Grapes in ice cream = ice chunks in ice cream
Sean Greenwood, Ben & Jerry's PR lead, agreed to speak with me and set the record straight.
"Yeah, those stories sound like a stretch, a little bit of ice cream lore," he said after I detailed the tale of Ben, his misguided attempt at capturing love through ice cream, and the dead dog.
First off, using grapes as an ice cream base presents logistical problems. "Making ice cream at home, you can get fruit like grapes pretty close to a puree, but when you are using fruit as a base on a large scale, that's when you run into problems."
Fruits -- grapes specifically -- have high water content. When using such a watery base to make ice cream, the results often come peppered with chunks of ice. Which equates to some pretty shitty ice cream.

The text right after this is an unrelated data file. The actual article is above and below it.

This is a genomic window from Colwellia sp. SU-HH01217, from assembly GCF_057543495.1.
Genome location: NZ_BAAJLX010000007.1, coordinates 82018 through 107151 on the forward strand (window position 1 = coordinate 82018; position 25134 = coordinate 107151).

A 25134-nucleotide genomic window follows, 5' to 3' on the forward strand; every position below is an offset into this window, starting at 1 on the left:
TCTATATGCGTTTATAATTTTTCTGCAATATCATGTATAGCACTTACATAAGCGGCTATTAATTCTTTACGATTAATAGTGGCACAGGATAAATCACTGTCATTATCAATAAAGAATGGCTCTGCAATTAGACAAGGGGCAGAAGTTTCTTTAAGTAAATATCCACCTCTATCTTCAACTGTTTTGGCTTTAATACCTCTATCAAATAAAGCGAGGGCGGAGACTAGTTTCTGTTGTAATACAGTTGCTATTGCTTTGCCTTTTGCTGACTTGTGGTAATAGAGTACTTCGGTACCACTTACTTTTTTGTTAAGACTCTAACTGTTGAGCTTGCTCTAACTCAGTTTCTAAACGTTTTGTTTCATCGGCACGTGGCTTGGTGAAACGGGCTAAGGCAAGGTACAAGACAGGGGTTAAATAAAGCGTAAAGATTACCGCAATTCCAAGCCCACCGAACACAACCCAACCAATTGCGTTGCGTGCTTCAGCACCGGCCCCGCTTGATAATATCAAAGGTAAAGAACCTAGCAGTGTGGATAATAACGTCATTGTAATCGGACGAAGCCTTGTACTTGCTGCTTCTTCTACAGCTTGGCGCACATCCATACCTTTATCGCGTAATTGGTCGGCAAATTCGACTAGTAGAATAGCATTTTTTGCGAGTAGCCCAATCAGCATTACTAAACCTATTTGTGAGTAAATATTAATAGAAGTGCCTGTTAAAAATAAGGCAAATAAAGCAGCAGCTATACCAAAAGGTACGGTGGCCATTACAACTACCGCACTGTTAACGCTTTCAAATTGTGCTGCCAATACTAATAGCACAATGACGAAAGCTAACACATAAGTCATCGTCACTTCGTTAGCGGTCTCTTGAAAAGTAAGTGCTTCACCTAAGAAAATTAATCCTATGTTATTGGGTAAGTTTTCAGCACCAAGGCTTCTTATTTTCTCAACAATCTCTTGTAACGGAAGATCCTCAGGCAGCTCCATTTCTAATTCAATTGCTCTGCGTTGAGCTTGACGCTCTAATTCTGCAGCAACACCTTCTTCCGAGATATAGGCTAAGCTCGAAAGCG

"Jerry and Ben will talk about the days of making melon ice cream, or cantaloupe ice cream, and how good that was. But then, they were doing it on a 2-gallon batch. To try to do that on a massive scale is much more challenging."
For something like popsicles -- which are predictably icy and often artificially flavored -- this is fine. But for a company like Ben & Jerry's, it presents a nearly insurmountable engineering hurdle.